New Jersey Democratic gubernatorial nominee Barbara Buono's campaign is citing burdensome paperwork requirements as the reason it has missed four deadlines to file for matching state funding.
Buono did not submit a request Tuesday to the New Jersey Election Law Enforcement Commission to receive matching funds -- the fourth time she has not made a request for the general election campaign. Under state law, Buono cannot make a request until she has raised $380,000 for the general election, but exact details of her fundraising have not been revealed. Buono did receive matching funds during the primary, but had to return all unspent state money to ELEC following the election. PolitickerNJ.com first reported Buono's lack of filing on Tuesday.
Buono campaign spokesman David Turner said the campaign has not filed largely due to the bureaucracy of filing for online contributions and is not reflective of fundraising. He declined to say how much Buono has raised, citing a policy of not discussing fundraising outside of campaign finance reports. Buono's next campaign finance report is due to ELEC in October; the next matching funds filing deadline is Aug. 6.
"We got a number of online contributions, particularly after the DOMA decision," Turner told HuffPost. "We are preparing the paperwork to make sure we get as close to the total as we can."
Under state law, gubernatorial candidates who participate in the program are eligible for 2-to-1 matching funds with a maximum state payout of $8.2 million for a general election. ELEC spokesman Joe Donohue was unsure if Buono has waited longer to file than past candidates since the program was created in 1977. Several candidates in the past have declined matching funds, including former Gov. Jon Corzine (D) in 2009 and 2005, and 2005 Republican gubernatorial nominee Doug Forrester, who both self-financed.
Gov Chris Christie (R), a fundraising powerhouse, has not indicated if he will accept matching funds. Those who accept public funds cannot spend more than $12.2 million on their campaign.
John Weingart, the associate director of the Eagleton Institute for Politics at Rutgers University, told HuffPost that he cannot remember a gubernatorial candidate waiting this long to file for matching funds. "It is fair to say that she is in worse shape midsummer than other gubernatorial campaigns that I can remember," Weingart said.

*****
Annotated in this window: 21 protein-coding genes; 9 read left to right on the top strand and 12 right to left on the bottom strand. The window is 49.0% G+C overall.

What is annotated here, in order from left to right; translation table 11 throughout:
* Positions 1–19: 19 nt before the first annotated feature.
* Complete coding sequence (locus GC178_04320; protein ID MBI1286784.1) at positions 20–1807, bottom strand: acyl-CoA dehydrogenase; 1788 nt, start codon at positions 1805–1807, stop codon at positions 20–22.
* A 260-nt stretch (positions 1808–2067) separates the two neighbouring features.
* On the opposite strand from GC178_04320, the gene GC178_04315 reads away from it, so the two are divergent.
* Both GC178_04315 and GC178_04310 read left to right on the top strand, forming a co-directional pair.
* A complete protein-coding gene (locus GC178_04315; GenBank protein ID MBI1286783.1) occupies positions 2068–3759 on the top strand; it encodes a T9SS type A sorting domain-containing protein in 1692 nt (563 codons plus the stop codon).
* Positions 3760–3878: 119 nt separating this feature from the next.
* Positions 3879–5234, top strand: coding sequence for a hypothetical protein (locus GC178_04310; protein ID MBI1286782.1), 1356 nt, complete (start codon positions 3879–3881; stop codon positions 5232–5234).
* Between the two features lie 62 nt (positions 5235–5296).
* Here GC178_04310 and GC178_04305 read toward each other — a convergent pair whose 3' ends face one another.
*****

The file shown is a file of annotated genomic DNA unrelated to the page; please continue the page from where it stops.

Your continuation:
While Buono has consistently trailed Christie in the polls and has struggled to hold the Democratic Party together -- 37 Democratic elected officials endorse the Republican -- New School political science professor Jeff Smith said Buono should have hit $380,000 by now. Smith, a former Democratic Missouri state senator who now lives in New Jersey, said that while the incumbent is popular, an anti-Christie population exists.
"It would be absurd if she has not raised $380,000 for the general," Smith told HuffPost. "That's not a high amount for a governor's race, especially against someone who has been a lightening rod on key issues."
Buono is continuing her grassroots tour of New Jersey, including a stop in the Republican bastion of Westfield Wednesday evening to run in the annual Downtown Westfield 5K, the second stop in her "Barbara Runs New Jersey" tour. The annual event draws several thousand people from around the state to the Union County suburb. Westfield is home to many members of the state's Republican establishment, including several of Christie's top political advisers.
Buono is also slated to choose a lieutenant governor by Monday's deadline. Among the names that have circulated are Roselle Mayor Jamel Holley, Logan Township Mayor Frank Minor, Montclair Councilman Sean Spiller and Union County Freeholder Mohamed Jalloh. Lt. Gov. Kim Guadagno (R) is seeking reelection on Christie's ticket.
Buono on Tuesday declined to tell HuffPost who is on her shortlist. "We're narrowing it down," she said.